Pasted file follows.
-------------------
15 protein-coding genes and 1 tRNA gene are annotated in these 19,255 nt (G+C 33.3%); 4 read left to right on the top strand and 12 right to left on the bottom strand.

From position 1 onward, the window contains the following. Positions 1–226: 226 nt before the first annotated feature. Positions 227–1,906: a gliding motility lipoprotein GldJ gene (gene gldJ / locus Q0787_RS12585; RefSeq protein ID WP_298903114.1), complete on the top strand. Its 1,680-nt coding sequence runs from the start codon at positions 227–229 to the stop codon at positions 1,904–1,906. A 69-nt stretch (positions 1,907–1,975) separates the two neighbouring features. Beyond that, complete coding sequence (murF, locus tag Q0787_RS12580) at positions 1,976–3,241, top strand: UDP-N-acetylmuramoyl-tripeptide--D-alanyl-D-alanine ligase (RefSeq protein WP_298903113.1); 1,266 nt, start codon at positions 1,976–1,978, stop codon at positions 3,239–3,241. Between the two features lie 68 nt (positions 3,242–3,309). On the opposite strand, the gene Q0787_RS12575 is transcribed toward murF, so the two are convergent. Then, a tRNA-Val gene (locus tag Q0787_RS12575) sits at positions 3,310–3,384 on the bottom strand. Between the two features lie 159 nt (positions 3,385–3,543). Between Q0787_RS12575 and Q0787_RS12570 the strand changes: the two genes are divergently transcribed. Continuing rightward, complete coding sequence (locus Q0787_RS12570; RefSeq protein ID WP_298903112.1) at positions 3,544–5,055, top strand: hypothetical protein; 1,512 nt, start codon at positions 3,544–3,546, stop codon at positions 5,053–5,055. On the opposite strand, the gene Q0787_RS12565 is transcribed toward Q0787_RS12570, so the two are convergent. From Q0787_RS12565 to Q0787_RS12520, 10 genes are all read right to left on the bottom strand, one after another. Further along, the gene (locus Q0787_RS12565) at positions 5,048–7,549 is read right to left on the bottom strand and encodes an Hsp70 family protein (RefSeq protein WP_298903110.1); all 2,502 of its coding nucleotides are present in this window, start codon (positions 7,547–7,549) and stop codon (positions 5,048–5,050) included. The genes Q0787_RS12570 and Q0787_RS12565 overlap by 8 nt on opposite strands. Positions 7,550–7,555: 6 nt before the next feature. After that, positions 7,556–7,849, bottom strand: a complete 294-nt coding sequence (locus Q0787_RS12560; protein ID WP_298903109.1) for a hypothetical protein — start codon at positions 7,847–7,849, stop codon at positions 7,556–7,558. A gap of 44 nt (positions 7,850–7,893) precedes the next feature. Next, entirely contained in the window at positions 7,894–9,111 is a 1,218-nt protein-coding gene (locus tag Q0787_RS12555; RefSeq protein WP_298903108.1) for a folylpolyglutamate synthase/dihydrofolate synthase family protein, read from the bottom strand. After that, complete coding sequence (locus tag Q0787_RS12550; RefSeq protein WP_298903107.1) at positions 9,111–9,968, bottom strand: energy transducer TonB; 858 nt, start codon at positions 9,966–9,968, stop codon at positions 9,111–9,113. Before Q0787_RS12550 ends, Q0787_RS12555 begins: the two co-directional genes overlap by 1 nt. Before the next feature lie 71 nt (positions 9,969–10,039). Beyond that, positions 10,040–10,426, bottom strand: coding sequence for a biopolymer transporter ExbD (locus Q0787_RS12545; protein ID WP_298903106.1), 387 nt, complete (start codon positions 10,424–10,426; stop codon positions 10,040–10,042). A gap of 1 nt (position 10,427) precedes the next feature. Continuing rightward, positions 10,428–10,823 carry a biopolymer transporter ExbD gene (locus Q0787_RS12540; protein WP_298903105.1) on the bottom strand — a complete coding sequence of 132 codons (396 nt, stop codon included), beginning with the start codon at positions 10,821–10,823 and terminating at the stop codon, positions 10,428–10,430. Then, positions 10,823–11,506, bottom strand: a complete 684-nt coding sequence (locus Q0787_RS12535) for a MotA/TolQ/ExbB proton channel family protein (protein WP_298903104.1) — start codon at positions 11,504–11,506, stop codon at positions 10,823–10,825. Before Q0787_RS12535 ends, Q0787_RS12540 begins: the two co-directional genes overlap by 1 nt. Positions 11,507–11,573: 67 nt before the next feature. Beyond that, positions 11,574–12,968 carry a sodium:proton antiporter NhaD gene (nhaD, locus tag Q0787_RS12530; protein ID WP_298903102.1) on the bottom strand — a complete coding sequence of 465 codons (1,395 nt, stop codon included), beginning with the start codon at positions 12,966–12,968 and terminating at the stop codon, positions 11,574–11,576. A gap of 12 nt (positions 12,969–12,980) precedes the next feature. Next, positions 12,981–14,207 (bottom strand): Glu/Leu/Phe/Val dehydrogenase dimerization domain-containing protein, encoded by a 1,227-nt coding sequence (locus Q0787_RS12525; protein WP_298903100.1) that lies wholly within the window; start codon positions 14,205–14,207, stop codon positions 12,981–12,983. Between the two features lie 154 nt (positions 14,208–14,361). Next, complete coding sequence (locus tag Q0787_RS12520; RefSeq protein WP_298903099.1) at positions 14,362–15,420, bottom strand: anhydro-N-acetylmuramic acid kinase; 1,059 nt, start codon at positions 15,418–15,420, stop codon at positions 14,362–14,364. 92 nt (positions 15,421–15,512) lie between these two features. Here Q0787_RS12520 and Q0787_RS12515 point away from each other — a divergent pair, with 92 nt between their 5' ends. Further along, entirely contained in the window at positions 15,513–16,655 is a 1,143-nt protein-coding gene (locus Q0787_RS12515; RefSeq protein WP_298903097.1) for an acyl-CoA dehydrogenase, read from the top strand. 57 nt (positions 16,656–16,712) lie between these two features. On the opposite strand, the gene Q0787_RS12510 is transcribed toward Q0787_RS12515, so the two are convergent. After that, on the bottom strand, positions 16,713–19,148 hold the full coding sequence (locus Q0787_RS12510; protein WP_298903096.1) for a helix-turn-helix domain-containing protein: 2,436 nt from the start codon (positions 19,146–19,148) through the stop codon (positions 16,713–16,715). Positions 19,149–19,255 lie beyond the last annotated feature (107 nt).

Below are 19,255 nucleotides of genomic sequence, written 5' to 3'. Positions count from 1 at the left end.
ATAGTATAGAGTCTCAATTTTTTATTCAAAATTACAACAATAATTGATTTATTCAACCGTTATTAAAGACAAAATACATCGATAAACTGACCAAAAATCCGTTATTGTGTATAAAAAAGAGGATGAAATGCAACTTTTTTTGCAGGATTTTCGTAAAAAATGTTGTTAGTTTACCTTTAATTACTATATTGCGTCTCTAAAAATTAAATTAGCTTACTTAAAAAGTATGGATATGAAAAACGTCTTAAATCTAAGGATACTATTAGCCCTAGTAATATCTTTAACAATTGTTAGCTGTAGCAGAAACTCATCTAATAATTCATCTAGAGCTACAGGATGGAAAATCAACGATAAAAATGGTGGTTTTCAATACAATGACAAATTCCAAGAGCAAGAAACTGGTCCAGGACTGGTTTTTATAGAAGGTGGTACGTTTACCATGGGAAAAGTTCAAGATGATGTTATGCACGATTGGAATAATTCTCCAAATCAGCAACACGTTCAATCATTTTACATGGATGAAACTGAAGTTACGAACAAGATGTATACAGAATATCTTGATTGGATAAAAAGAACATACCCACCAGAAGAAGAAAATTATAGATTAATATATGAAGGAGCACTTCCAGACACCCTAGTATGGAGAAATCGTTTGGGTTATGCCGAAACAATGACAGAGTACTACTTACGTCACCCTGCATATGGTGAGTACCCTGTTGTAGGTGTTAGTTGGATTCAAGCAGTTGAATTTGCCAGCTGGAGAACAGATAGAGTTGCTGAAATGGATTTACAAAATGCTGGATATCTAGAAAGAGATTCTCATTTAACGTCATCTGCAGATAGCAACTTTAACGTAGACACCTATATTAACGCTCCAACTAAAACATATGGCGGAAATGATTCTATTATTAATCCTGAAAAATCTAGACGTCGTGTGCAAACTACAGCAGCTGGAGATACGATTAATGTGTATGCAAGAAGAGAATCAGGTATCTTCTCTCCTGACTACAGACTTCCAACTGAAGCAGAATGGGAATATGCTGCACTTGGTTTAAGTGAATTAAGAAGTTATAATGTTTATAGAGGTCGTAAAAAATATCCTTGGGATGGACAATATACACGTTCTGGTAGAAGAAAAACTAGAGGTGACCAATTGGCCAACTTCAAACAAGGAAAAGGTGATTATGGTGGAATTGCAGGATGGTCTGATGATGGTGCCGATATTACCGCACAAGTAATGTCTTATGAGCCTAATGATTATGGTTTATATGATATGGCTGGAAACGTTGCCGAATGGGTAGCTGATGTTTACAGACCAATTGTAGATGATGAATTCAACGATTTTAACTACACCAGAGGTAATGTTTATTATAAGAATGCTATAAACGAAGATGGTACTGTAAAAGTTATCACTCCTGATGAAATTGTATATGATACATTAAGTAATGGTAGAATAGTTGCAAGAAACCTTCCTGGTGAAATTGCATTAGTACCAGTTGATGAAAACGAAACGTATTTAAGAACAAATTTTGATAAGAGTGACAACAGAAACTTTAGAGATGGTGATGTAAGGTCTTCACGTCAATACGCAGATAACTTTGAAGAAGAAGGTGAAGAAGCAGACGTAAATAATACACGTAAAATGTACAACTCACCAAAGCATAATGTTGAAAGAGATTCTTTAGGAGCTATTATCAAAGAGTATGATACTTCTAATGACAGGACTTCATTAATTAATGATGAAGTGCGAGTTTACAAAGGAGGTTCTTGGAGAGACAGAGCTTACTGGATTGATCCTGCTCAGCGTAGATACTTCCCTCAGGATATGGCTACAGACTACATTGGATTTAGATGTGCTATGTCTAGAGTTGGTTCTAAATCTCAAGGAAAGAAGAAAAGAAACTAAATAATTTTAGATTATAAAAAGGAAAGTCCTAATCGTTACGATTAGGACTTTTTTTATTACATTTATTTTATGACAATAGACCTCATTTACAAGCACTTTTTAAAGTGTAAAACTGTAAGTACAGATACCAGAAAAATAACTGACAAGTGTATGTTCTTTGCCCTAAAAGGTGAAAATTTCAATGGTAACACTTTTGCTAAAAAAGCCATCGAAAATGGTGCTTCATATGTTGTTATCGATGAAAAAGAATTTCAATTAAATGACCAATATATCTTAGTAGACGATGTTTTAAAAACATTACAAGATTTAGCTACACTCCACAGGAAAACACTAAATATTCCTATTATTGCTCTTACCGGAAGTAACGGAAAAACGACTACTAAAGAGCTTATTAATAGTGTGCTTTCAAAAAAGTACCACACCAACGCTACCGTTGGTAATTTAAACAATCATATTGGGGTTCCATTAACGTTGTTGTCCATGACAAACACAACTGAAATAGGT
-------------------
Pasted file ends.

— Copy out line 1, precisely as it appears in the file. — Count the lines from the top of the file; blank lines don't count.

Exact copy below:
15 protein-coding genes and 1 tRNA gene are annotated in these 19,255 nt (G+C 33.3%); 4 read left to right on the top strand and 12 right to left on the bottom strand.